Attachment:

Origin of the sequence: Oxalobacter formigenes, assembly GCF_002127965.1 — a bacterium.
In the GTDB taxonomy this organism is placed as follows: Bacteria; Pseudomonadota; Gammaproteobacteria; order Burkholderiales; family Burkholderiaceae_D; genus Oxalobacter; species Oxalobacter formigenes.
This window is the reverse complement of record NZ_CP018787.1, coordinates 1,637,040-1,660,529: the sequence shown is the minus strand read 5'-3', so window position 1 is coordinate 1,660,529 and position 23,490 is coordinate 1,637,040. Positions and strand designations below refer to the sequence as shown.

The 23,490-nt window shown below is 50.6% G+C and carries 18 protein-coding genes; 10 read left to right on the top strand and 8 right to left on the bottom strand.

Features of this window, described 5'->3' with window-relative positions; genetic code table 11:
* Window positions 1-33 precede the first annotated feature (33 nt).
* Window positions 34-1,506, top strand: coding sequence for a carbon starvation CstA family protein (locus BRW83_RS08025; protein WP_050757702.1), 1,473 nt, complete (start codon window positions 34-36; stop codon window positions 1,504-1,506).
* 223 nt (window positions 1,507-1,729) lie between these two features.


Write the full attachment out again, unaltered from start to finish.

Origin of the sequence: Oxalobacter formigenes, assembly GCF_002127965.1 — a bacterium.
In the GTDB taxonomy this organism is placed as follows: Bacteria; Pseudomonadota; Gammaproteobacteria; order Burkholderiales; family Burkholderiaceae_D; genus Oxalobacter; species Oxalobacter formigenes.
This window is the reverse complement of record NZ_CP018787.1, coordinates 1,637,040-1,660,529: the sequence shown is the minus strand read 5'-3', so window position 1 is coordinate 1,660,529 and position 23,490 is coordinate 1,637,040. Positions and strand designations below refer to the sequence as shown.

The 23,490-nt window shown below is 50.6% G+C and carries 18 protein-coding genes; 10 read left to right on the top strand and 8 right to left on the bottom strand.

Features of this window, described 5'->3' with window-relative positions; genetic code table 11:
* Window positions 1-33 precede the first annotated feature (33 nt).
* Window positions 34-1,506, top strand: coding sequence for a carbon starvation CstA family protein (locus BRW83_RS08025; protein WP_050757702.1), 1,473 nt, complete (start codon window positions 34-36; stop codon window positions 1,504-1,506).
* 223 nt (window positions 1,507-1,729) lie between these two features.